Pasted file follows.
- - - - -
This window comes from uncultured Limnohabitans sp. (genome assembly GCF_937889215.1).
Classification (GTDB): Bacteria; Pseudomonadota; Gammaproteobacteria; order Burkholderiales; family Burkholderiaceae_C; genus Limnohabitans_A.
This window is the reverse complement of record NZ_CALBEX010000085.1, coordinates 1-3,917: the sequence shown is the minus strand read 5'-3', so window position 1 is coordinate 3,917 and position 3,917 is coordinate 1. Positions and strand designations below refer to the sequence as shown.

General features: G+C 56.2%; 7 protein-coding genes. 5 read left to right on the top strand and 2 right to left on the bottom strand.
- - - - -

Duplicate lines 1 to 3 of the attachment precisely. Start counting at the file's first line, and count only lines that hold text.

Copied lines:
This window comes from uncultured Limnohabitans sp. (genome assembly GCF_937889215.1).
Classification (GTDB): Bacteria; Pseudomonadota; Gammaproteobacteria; order Burkholderiales; family Burkholderiaceae_C; genus Limnohabitans_A.
This window is the reverse complement of record NZ_CALBEX010000085.1, coordinates 1-3,917: the sequence shown is the minus strand read 5'-3', so window position 1 is coordinate 3,917 and position 3,917 is coordinate 1. Positions and strand designations below refer to the sequence as shown.